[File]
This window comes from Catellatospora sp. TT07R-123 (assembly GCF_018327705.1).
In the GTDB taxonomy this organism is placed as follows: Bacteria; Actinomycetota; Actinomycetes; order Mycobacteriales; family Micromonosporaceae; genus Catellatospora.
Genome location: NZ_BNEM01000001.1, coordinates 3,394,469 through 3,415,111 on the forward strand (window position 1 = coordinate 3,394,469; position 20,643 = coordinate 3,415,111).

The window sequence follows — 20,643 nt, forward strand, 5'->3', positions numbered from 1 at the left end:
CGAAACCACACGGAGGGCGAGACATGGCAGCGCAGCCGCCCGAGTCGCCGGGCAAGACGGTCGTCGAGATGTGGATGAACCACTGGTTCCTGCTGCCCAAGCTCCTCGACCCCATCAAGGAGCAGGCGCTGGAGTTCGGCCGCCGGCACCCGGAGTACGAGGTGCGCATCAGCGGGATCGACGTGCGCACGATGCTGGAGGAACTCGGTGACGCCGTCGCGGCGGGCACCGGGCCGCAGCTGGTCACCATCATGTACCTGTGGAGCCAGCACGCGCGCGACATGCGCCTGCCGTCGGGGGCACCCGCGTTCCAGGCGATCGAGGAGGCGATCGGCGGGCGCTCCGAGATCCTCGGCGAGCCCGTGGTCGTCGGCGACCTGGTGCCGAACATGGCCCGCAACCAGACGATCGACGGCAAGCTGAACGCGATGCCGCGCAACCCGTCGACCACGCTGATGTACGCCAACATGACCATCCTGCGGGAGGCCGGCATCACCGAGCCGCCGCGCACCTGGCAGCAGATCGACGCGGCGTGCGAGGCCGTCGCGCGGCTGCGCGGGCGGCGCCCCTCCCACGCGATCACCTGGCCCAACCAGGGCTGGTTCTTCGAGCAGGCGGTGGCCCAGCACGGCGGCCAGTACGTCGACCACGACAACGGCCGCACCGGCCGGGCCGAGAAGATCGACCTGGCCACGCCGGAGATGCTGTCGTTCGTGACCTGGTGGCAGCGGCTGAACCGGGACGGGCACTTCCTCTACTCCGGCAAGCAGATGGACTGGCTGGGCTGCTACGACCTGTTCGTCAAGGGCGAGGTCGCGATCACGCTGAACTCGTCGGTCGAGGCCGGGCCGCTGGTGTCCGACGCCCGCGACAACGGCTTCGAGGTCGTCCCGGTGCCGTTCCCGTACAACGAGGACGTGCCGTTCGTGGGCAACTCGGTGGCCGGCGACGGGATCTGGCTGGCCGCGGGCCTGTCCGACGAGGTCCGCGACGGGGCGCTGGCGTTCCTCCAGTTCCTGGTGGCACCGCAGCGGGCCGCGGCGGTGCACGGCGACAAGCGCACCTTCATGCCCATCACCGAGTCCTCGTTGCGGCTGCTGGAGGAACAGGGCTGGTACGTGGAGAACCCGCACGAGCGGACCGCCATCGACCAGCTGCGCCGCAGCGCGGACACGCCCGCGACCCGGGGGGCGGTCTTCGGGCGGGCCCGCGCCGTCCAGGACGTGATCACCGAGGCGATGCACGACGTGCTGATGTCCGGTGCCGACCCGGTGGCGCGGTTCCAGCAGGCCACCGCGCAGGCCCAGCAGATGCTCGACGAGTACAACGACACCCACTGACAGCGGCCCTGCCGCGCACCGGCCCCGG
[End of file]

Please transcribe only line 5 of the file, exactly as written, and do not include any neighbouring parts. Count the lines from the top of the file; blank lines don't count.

CGAAACCACACGGAGGGCGAGACATGGCAGCGCAGCCGCCCGAGTCGCCGGGCAAGACGGTCGTCGAGATGTGGATGAACCACTGGTTCCTGCTGCCCAAGCTCCTCGACCCCATCAAGGAGCAGGCGCTGGAGTTCGGCCGCCGGCACCCGGAGTACGAGGTGCGCATCAGCGGGATCGACGTGCGCACGATGCTGGAGGAACTCGGTGACGCCGTCGCGGCGGGCACCGGGCCGCAGCTGGTCACCATCATGTACCTGTGGAGCCAGCACGCGCGCGACATGCGCCTGCCGTCGGGGGCACCCGCGTTCCAGGCGATCGAGGAGGCGATCGGCGGGCGCTCCGAGATCCTCGGCGAGCCCGTGGTCGTCGGCGACCTGGTGCCGAACATGGCCCGCAACCAGACGATCGACGGCAAGCTGAACGCGATGCCGCGCAACCCGTCGACCACGCTGATGTACGCCAACATGACCATCCTGCGGGAGGCCGGCATCACCGAGCCGCCGCGCACCTGGCAGCAGATCGACGCGGCGTGCGAGGCCGTCGCGCGGCTGCGCGGGCGGCGCCCCTCCCACGCGATCACCTGGCCCAACCAGGGCTGGTTCTTCGAGCAGGCGGTGGCCCAGCACGGCGGCCAGTACGTCGACCACGACAACGGCCGCACCGGCCGGGCCGAGAAGATCGACCTGGCCACGCCGGAGATGCTGTCGTTCGTGACCTGGTGGCAGCGGCTGAACCGGGACGGGCACTTCCTCTACTCCGGCAAGCAGATGGACTGGCTGGGCTGCTACGACCTGTTCGTCAAGGGCGAGGTCGCGATCACGCTGAACTCGTCGGTCGAGGCCGGGCCGCTGGTGTCCGACGCCCGCGACAACGGCTTCGAGGTCGTCCCGGTGCCGTTCCCGTACAACGAGGACGTGCCGTTCGTGGGCAACTCGGTGGCCGGCGACGGGATCTGGCTGGCCGCGGGCCTGTCCGACGAGGTCCGCGACGGGGCGCTGGCGTTCCTCCAGTTCCTGGTGGCACCGCAGCGGGCCGCGGCGGTGCACGGCGACAAGCGCACCTTCATGCCCATCACCGAGTCCTCGTTGCGGCTGCTGGAGGAACAGGGCTGGTACGTGGAGAACCCGCACGAGCGGACCGCCATCGACCAGCTGCGCCGCAGCGCGGACACGCCCGCGACCCGGGGGGCGGTCTTCGGGCGGGCCCGCGCCGTCCAGGACGTGATCACCGAGGCGATGCACGACGTGCTGATGTCCGGTGCCGACCCGGTGGCGCGGTTCCAGCAGGCCACCGCGCAGGCCCAGCAGATGCTCGACGAGTACAACGACACCCACTGACAGCGGCCCTGCCGCGCACCGGCCCCGG